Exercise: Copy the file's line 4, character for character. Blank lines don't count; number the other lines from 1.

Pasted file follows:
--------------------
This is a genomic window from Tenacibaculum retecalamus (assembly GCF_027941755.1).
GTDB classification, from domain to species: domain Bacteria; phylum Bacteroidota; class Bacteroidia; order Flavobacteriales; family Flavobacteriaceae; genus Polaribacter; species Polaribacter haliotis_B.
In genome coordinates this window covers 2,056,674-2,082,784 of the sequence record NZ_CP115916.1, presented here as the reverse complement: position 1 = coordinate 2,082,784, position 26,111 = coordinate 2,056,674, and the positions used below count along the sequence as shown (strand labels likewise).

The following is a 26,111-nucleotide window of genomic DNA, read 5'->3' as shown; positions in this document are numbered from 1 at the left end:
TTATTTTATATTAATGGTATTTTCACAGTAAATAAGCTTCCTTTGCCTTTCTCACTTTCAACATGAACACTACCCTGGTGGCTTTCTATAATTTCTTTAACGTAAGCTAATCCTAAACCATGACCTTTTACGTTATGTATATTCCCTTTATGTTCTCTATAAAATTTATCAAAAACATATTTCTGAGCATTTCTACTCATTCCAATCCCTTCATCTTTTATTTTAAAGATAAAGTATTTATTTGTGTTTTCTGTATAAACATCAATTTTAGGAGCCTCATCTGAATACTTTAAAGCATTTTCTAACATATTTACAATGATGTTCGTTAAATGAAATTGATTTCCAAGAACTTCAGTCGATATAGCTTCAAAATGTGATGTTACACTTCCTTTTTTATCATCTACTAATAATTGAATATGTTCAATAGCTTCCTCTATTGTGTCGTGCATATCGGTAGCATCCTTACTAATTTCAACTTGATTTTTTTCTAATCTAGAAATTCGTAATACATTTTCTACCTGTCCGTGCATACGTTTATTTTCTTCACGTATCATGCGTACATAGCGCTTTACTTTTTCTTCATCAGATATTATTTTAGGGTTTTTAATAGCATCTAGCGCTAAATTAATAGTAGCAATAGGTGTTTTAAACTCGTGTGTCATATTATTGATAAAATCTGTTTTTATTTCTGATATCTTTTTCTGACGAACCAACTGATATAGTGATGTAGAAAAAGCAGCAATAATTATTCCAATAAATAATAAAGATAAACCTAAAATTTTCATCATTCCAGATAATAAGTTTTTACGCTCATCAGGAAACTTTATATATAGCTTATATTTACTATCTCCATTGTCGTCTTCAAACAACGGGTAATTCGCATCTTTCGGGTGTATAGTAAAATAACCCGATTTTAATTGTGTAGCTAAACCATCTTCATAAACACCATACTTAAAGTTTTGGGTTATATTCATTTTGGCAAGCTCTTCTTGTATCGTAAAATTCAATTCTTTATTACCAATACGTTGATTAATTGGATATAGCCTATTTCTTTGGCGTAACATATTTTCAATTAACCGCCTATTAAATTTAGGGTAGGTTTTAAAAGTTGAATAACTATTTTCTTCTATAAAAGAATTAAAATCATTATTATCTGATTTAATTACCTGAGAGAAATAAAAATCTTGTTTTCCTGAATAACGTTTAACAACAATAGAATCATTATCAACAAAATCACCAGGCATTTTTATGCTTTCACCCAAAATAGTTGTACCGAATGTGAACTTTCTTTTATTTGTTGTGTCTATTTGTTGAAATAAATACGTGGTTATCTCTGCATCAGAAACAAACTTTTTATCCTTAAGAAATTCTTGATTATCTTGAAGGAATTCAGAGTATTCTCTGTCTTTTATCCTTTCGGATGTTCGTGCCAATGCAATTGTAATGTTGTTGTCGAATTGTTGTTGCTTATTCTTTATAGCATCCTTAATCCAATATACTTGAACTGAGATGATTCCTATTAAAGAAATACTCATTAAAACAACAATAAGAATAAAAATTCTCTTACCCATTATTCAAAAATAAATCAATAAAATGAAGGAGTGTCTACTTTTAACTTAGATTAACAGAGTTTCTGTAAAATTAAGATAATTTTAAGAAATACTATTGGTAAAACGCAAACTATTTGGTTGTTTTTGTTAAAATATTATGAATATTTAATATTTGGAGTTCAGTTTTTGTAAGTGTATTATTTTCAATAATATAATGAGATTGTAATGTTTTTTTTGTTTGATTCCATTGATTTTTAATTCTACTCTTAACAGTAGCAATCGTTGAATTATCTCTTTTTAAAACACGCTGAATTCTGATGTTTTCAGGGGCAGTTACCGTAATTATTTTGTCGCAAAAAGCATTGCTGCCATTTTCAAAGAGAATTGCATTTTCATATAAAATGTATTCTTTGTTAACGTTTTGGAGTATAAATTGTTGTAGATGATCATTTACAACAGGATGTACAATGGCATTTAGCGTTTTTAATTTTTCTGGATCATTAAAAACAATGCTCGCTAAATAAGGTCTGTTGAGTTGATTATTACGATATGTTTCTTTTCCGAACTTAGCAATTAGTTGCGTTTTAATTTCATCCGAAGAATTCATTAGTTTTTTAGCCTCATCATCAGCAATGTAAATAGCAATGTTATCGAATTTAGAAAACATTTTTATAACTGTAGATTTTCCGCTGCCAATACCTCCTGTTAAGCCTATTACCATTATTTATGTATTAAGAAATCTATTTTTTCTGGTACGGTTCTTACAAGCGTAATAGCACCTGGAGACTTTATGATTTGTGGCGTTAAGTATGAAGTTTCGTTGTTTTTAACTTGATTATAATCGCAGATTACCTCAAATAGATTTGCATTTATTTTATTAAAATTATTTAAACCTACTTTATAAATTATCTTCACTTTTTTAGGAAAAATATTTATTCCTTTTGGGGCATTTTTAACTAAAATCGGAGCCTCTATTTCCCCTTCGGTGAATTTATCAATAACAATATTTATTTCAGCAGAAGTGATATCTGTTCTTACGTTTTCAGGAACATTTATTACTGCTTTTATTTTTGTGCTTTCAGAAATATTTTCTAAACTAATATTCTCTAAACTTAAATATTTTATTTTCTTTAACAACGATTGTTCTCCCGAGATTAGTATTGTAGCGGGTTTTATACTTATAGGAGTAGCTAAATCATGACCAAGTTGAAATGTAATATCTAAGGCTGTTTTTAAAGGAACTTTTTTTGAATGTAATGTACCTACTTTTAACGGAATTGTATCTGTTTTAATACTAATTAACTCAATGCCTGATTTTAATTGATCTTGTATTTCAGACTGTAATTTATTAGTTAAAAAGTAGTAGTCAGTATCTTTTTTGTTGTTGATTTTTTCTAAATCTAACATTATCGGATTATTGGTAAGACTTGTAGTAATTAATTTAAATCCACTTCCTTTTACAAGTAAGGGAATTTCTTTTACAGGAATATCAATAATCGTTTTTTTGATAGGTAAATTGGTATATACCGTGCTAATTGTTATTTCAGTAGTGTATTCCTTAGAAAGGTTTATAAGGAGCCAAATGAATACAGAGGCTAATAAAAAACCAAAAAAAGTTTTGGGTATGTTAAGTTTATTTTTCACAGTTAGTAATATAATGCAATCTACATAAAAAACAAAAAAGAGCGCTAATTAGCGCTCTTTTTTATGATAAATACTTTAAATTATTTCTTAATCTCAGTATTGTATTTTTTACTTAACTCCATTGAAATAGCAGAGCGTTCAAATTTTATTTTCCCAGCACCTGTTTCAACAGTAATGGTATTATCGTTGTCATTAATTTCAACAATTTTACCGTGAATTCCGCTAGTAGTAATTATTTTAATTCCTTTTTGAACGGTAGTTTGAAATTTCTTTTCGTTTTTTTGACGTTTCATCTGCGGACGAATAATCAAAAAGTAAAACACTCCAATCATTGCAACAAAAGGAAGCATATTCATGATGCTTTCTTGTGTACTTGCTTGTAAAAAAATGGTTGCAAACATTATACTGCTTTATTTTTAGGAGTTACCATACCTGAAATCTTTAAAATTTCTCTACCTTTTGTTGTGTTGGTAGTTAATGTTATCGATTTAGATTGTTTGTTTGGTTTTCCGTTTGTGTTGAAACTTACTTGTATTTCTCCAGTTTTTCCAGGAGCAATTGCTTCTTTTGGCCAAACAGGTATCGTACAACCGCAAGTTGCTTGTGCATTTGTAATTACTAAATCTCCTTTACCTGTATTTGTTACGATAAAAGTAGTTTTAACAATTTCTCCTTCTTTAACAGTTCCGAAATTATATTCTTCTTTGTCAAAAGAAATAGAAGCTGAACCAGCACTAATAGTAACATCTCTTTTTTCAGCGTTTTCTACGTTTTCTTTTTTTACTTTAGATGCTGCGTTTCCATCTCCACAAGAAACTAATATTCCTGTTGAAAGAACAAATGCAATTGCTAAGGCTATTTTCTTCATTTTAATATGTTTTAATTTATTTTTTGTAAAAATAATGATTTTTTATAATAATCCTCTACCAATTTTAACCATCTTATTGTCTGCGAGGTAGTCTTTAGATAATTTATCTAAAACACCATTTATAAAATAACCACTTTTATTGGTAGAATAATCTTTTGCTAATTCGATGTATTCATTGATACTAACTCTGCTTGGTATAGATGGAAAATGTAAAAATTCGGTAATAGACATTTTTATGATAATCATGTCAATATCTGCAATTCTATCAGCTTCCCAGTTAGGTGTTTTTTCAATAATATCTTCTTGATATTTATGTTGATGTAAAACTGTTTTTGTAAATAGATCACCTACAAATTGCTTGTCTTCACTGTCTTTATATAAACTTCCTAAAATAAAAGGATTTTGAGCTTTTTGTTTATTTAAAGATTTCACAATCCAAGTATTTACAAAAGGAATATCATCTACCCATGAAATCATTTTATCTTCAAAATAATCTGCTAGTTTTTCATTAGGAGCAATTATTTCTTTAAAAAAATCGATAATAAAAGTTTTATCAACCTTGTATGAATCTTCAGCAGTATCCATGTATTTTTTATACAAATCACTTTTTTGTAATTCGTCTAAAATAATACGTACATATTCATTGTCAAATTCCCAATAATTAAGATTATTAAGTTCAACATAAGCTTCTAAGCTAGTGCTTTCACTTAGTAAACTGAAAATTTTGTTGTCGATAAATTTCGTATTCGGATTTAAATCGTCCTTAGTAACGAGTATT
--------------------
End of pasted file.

The following is a 26,111-nucleotide window of genomic DNA, read 5'->3' as shown; positions in this document are numbered from 1 at the left end: